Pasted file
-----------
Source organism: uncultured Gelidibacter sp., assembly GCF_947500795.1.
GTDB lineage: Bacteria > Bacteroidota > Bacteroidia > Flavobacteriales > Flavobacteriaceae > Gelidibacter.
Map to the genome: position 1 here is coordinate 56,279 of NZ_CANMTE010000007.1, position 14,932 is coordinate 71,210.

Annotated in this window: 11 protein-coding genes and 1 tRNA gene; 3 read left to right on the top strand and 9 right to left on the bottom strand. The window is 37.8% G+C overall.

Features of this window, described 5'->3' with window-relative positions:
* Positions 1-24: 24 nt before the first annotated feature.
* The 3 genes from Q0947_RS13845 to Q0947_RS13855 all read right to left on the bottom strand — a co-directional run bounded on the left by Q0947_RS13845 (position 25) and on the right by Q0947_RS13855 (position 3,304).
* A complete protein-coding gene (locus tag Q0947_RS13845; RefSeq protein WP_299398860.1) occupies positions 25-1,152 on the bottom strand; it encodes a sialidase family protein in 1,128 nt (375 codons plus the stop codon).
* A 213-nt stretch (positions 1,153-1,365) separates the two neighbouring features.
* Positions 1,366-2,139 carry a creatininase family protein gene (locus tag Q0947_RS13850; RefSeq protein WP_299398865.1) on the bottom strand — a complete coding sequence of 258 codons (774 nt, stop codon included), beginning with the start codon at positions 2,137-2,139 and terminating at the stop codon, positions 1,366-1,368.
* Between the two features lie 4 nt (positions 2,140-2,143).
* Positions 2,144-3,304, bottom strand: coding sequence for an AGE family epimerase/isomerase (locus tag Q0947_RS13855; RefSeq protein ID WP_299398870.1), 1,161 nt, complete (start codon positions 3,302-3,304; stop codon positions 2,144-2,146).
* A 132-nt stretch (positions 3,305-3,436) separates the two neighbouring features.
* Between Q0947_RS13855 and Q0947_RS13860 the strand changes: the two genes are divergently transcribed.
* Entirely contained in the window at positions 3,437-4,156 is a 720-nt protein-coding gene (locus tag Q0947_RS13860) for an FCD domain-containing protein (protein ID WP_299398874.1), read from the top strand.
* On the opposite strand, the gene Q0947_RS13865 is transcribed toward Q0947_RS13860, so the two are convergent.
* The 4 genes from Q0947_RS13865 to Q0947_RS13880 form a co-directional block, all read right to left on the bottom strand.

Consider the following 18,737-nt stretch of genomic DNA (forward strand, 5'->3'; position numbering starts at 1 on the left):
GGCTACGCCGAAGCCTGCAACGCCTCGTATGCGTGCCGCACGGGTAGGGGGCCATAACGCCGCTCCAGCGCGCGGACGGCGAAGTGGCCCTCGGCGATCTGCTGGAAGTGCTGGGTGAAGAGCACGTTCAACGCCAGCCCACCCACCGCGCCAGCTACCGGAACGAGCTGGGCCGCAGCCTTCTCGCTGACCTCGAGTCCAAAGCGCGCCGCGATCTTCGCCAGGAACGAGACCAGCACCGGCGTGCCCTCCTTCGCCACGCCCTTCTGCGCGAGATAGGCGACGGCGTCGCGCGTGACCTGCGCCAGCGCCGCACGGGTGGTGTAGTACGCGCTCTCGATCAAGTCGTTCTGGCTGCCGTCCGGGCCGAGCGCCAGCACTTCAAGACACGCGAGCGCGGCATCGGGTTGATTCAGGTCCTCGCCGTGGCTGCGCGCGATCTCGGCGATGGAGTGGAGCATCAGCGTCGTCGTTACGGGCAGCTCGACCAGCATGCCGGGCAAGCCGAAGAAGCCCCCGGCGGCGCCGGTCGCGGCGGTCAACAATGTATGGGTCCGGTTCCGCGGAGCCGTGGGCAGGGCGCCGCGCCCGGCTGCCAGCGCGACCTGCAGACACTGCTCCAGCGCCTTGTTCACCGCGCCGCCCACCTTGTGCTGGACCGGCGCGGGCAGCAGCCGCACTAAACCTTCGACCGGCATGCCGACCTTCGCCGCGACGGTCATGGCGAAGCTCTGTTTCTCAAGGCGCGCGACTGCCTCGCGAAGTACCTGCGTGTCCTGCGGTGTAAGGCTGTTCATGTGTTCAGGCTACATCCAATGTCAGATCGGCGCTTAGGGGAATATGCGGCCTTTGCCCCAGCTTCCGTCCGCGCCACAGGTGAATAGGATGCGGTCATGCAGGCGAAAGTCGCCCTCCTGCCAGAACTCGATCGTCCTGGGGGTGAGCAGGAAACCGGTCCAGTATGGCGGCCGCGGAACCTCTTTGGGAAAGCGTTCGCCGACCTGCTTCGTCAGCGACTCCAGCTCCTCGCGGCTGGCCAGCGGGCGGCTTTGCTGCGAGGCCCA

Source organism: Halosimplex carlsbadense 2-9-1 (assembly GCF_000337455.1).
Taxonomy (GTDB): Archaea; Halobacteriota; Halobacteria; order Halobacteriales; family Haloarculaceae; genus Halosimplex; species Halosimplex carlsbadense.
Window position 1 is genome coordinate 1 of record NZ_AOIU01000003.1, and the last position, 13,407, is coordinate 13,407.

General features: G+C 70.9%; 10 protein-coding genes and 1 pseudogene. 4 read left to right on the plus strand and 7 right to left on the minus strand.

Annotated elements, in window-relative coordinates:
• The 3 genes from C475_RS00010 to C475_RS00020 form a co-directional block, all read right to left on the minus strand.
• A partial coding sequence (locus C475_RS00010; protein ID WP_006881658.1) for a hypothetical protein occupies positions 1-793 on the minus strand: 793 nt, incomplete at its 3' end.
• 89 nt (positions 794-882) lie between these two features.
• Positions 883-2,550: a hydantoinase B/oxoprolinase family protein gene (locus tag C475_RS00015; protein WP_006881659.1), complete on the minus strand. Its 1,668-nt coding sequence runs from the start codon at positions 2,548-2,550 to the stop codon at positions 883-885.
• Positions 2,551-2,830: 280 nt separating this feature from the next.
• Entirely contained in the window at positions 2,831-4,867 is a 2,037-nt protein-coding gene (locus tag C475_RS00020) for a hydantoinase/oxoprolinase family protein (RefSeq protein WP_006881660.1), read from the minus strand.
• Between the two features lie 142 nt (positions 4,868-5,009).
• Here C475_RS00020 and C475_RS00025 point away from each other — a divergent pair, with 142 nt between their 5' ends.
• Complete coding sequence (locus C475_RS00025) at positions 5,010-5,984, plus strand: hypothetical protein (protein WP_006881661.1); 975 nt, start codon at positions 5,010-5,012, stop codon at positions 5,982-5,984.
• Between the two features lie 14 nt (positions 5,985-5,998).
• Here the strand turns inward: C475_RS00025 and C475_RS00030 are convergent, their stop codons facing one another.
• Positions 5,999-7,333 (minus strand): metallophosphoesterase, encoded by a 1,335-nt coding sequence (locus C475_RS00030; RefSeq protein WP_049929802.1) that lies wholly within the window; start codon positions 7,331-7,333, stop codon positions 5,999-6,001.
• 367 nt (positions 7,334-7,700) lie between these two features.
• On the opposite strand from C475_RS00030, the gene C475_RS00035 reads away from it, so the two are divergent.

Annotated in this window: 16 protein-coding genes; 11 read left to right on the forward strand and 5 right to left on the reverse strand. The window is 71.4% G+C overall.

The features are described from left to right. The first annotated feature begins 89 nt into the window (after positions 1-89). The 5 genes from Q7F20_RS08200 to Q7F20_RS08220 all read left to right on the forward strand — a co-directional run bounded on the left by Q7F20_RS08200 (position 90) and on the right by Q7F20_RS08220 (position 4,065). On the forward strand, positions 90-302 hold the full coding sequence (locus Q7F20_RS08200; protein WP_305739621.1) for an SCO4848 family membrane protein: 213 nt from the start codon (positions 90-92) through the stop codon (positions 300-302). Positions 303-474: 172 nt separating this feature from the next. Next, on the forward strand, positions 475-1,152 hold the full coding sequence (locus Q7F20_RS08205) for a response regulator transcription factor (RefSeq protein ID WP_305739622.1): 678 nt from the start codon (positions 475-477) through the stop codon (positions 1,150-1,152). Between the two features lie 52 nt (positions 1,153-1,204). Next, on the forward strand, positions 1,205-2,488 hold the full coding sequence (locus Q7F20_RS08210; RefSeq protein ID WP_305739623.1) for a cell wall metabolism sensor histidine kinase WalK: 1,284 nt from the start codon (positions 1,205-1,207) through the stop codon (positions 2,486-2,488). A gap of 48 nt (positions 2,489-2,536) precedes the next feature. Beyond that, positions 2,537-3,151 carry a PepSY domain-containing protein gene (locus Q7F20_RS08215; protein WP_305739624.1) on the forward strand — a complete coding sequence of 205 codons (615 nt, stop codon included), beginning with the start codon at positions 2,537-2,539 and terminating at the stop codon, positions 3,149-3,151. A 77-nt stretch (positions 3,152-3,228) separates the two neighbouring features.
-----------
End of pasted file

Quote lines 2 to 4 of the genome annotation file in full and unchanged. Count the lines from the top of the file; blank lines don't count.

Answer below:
GTDB lineage: Bacteria > Bacteroidota > Bacteroidia > Flavobacteriales > Flavobacteriaceae > Gelidibacter.
Map to the genome: position 1 here is coordinate 56,279 of NZ_CANMTE010000007.1, position 14,932 is coordinate 71,210.

Annotated in this window: 11 protein-coding genes and 1 tRNA gene; 3 read left to right on the top strand and 9 right to left on the bottom strand. The window is 37.8% G+C overall.